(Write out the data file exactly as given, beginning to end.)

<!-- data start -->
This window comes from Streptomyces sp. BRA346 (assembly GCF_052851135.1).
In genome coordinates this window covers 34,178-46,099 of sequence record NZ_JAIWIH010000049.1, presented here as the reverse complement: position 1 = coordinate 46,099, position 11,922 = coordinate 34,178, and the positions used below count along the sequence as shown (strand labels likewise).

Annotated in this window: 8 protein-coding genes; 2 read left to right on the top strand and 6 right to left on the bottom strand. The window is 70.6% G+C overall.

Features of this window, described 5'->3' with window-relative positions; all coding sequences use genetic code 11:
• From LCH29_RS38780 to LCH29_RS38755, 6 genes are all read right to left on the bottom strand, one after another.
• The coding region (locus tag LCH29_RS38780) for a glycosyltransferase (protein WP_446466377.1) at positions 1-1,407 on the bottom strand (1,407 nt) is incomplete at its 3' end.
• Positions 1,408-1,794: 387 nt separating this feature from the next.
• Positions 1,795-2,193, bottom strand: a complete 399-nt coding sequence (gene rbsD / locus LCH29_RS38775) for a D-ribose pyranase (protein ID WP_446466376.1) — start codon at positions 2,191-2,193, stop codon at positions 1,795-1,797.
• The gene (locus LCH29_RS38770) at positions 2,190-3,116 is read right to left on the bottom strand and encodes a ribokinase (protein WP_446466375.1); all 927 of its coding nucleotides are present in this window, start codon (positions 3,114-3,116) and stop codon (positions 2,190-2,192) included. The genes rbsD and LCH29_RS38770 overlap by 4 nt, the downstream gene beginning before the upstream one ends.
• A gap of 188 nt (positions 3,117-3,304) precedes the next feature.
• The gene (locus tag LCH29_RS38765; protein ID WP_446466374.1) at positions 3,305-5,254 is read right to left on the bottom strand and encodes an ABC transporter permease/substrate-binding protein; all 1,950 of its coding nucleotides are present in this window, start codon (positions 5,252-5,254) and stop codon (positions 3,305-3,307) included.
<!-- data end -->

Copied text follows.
This window comes from Streptomyces sp. BRA346 (assembly GCF_052851135.1).
In genome coordinates this window covers 34,178-46,099 of sequence record NZ_JAIWIH010000049.1, presented here as the reverse complement: position 1 = coordinate 46,099, position 11,922 = coordinate 34,178, and the positions used below count along the sequence as shown (strand labels likewise).

Annotated in this window: 8 protein-coding genes; 2 read left to right on the top strand and 6 right to left on the bottom strand. The window is 70.6% G+C overall.

Features of this window, described 5'->3' with window-relative positions; all coding sequences use genetic code 11:
• From LCH29_RS38780 to LCH29_RS38755, 6 genes are all read right to left on the bottom strand, one after another.
• The coding region (locus tag LCH29_RS38780) for a glycosyltransferase (protein WP_446466377.1) at positions 1-1,407 on the bottom strand (1,407 nt) is incomplete at its 3' end.
• Positions 1,408-1,794: 387 nt separating this feature from the next.
• Positions 1,795-2,193, bottom strand: a complete 399-nt coding sequence (gene rbsD / locus LCH29_RS38775) for a D-ribose pyranase (protein ID WP_446466376.1) — start codon at positions 2,191-2,193, stop codon at positions 1,795-1,797.
• The gene (locus LCH29_RS38770) at positions 2,190-3,116 is read right to left on the bottom strand and encodes a ribokinase (protein WP_446466375.1); all 927 of its coding nucleotides are present in this window, start codon (positions 3,114-3,116) and stop codon (positions 2,190-2,192) included. The genes rbsD and LCH29_RS38770 overlap by 4 nt, the downstream gene beginning before the upstream one ends.
• A gap of 188 nt (positions 3,117-3,304) precedes the next feature.
• The gene (locus tag LCH29_RS38765; protein ID WP_446466374.1) at positions 3,305-5,254 is read right to left on the bottom strand and encodes an ABC transporter permease/substrate-binding protein; all 1,950 of its coding nucleotides are present in this window, start codon (positions 5,252-5,254) and stop codon (positions 3,305-3,307) included.